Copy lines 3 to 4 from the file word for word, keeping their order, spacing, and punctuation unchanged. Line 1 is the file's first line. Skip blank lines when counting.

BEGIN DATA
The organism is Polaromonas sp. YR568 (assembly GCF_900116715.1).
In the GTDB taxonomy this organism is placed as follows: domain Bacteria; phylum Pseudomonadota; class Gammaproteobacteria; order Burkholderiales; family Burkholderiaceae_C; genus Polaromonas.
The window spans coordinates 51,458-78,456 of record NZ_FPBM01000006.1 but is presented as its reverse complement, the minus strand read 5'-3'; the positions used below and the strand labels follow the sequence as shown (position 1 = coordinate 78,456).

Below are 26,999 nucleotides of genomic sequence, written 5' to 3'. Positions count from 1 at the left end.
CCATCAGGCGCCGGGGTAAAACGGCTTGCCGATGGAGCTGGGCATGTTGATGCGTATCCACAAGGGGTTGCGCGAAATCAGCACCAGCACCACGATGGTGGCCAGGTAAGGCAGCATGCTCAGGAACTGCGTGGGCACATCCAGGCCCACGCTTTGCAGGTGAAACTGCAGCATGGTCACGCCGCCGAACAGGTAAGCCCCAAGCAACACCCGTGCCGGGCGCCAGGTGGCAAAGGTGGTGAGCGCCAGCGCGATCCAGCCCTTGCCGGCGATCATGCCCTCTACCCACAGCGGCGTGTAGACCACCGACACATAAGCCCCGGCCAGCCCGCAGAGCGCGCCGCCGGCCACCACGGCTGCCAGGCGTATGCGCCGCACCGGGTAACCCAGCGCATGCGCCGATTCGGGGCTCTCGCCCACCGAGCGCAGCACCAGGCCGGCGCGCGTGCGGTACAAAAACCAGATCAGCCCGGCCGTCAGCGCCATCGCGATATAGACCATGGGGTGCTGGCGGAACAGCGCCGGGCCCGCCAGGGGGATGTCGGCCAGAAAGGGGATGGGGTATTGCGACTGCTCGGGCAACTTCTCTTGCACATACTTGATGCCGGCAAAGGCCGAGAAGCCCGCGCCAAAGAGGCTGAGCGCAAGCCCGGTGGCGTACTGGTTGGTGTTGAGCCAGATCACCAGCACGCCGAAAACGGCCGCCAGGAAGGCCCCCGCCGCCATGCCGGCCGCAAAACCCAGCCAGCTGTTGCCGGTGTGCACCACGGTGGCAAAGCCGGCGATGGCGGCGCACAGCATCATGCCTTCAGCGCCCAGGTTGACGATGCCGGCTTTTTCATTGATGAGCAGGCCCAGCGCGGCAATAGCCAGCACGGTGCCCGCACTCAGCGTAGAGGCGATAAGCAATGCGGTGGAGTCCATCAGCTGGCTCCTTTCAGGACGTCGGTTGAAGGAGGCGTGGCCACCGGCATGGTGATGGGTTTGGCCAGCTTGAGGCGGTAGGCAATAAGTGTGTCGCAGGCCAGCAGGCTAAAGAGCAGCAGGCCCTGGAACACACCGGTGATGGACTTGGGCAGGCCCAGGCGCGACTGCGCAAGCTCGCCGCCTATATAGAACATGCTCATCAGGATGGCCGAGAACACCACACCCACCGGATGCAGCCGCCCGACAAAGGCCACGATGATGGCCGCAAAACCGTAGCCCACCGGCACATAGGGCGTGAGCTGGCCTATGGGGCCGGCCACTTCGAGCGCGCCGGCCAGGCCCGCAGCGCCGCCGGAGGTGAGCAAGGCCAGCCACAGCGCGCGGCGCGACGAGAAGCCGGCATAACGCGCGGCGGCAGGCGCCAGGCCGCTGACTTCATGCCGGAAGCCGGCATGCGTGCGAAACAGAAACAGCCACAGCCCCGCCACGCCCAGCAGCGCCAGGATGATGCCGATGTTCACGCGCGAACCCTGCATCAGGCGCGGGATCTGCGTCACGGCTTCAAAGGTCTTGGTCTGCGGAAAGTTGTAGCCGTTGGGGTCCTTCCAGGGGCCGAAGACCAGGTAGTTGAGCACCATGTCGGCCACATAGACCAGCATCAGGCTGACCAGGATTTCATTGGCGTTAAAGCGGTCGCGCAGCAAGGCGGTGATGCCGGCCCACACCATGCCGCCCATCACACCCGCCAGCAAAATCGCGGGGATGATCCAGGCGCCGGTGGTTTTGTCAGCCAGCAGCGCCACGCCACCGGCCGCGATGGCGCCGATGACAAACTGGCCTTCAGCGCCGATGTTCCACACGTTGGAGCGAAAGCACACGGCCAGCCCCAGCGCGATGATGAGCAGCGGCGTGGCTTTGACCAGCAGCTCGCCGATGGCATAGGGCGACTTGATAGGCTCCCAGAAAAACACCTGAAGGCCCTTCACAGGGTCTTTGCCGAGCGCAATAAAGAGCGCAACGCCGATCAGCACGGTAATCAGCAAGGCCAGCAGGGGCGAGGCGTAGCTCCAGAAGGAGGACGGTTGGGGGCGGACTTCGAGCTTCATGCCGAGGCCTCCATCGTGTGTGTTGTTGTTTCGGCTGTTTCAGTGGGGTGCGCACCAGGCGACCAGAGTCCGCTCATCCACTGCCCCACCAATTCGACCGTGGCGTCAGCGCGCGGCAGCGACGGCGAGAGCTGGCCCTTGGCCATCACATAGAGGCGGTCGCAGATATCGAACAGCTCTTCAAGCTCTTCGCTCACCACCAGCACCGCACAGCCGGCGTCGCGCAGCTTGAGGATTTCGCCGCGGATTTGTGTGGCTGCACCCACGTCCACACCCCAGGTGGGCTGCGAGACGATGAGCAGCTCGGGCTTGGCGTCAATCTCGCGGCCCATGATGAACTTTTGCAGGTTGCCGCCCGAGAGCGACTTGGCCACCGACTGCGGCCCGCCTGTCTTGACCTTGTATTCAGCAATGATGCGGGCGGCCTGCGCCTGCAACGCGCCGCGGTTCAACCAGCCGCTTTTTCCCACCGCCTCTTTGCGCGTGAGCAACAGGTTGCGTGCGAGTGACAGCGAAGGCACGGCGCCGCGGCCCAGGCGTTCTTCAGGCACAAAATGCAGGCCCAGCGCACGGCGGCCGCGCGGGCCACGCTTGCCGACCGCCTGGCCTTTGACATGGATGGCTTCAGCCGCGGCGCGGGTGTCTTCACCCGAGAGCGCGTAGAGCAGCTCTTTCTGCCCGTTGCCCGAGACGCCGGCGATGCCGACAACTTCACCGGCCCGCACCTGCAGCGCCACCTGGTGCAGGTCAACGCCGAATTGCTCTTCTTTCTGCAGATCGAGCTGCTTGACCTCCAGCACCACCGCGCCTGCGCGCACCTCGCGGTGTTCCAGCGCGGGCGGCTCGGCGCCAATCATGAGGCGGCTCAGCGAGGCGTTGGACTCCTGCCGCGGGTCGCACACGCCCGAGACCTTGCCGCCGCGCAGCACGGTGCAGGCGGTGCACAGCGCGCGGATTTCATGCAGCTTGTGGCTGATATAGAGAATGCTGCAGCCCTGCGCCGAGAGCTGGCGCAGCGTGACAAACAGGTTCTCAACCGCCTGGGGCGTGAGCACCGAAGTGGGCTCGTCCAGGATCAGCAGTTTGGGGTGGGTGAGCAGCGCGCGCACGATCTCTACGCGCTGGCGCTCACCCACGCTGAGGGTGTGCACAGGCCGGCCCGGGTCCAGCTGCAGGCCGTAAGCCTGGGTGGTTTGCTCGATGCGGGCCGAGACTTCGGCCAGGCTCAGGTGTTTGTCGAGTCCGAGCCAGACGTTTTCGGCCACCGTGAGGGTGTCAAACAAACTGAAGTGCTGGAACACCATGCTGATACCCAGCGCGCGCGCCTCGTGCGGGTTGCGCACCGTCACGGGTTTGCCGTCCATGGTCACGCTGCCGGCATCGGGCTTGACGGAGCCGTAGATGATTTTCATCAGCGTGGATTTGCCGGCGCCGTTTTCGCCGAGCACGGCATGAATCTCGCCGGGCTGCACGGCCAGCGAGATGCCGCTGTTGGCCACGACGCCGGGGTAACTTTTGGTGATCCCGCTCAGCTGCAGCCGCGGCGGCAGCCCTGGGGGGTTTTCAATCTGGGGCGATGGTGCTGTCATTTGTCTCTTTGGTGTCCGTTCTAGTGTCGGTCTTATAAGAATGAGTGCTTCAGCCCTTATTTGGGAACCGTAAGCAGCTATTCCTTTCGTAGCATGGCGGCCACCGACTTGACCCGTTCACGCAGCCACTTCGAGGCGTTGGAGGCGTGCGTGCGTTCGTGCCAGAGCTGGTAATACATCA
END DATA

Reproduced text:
The window spans coordinates 51,458-78,456 of record NZ_FPBM01000006.1 but is presented as its reverse complement, the minus strand read 5'-3'; the positions used below and the strand labels follow the sequence as shown (position 1 = coordinate 78,456).

Below are 26,999 nucleotides of genomic sequence, written 5' to 3'. Positions count from 1 at the left end.